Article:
This optical illusion started out as a fun pastime, but it could actually be useful when driving in the rain.
It was posted by a user named Benonwine on X, and people can scarcely believe their eyes.
The image seems like many other optical illusions: a black and white circle with zig-zagging stripes and – if you look closely – numbers inside.
However, the line spacing and random direction of the lines make it difficult – if not impossible – to see what some or all of the numbers are.
But it could be higher stakes than weighing in on the color of a dress or whether a line of cars is the same size.
In fact, using contrast sensitivity, which according to the National Institutes of Health, is “the ability to perceive sharp and clear outlines of small objects”.
It’s also defined as the ability to identify small tweaks in shading and patterns – exactly what this optical illusion needs your eyes to do.
There are some real-life scenarios where your level of contrast sensitivity could be an issue.
Things that indicate a lack of contrast sensitivity include being unable to read when paper and text are a similar color.
Tripping over curbs or steps can be a common side effect too.
Perhaps the most important: people with reduced visual contrast sensitivity are advised to avoid driving during low light, fog, glare or rain.
Vision is important when it comes to getting behind the wheel safely as glow-in-the-dark road lines in Australia are demonstrating.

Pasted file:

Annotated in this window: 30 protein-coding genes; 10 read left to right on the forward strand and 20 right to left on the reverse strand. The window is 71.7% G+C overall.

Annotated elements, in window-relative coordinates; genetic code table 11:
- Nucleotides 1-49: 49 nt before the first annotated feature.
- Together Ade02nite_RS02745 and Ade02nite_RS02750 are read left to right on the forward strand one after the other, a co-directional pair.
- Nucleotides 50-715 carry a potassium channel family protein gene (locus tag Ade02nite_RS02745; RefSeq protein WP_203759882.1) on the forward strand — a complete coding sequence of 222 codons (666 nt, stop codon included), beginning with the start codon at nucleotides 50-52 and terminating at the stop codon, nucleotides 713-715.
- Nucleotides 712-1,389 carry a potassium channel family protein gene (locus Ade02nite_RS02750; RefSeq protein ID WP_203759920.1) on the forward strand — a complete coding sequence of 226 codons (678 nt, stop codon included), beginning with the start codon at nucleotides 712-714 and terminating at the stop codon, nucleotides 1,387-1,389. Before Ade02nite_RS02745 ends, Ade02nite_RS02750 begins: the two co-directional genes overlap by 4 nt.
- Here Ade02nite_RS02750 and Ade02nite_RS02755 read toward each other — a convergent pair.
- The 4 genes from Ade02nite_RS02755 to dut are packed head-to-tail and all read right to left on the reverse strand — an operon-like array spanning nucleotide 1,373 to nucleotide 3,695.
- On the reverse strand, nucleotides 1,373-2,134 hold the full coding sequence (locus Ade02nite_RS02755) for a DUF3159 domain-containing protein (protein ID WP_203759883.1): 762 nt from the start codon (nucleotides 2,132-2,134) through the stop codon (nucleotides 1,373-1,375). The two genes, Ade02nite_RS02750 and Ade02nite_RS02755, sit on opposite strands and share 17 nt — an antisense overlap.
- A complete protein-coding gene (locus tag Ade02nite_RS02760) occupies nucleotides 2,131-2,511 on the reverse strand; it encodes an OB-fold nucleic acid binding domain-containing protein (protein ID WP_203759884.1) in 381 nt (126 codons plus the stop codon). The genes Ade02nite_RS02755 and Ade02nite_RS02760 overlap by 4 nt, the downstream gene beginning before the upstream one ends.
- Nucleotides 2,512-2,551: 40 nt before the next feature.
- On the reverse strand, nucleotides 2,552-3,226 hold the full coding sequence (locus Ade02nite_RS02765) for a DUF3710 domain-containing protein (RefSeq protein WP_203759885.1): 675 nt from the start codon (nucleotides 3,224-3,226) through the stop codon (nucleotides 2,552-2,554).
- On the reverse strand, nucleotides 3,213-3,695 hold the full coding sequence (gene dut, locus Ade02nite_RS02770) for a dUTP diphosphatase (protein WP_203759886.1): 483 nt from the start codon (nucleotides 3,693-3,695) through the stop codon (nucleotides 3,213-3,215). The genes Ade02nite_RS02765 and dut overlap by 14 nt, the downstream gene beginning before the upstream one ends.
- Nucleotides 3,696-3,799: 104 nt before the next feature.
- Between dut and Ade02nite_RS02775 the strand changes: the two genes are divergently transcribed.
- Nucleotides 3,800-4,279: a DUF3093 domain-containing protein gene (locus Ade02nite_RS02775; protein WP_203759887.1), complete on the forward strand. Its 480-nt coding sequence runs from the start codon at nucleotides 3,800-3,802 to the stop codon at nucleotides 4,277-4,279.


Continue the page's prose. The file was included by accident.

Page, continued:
And with one social media user revealing the impact of collisions even at low speeds – road safety seems more important than ever before.
And, like with any optical illusion, people were quick to stake their claim of what they believed the number on the post to be.
“45,283 … and what’s the catch? Should I book an appointment with my GP,” one social-media user said.
“I can see 45,283, since looking at the other replies … others are seeing two other numbers. I can see there are numbers there but can’t make them out,” a second said.
“3,452,839, but to be honest the first 3 is a bit of a guess. Can’t get a fix on it. Easier to see if you jiggle the image up and down, but I don’t know why,” a third said.
Others admitted they were relying on their prescription glasses to see the number.
In case you’re wondering, the entire number is 3,452,839.
Saw something else? It could be time to book in with your optometrist.